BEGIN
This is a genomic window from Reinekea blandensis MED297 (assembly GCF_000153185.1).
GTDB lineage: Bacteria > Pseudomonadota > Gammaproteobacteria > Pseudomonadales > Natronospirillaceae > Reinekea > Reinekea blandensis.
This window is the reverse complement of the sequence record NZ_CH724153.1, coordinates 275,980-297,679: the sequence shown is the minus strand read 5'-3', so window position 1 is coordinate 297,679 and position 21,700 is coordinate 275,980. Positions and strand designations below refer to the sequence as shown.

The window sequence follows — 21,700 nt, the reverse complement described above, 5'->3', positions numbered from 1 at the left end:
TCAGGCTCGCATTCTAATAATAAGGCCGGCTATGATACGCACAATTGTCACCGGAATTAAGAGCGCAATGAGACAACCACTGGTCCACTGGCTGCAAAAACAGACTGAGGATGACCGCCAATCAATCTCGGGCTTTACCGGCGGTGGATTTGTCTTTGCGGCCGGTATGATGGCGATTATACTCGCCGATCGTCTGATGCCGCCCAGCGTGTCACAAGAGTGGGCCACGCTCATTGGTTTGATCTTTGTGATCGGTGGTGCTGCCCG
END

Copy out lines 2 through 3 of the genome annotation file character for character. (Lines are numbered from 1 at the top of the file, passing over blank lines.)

GTDB lineage: Bacteria > Pseudomonadota > Gammaproteobacteria > Pseudomonadales > Natronospirillaceae > Reinekea > Reinekea blandensis.
This window is the reverse complement of the sequence record NZ_CH724153.1, coordinates 275,980-297,679: the sequence shown is the minus strand read 5'-3', so window position 1 is coordinate 297,679 and position 21,700 is coordinate 275,980. Positions and strand designations below refer to the sequence as shown.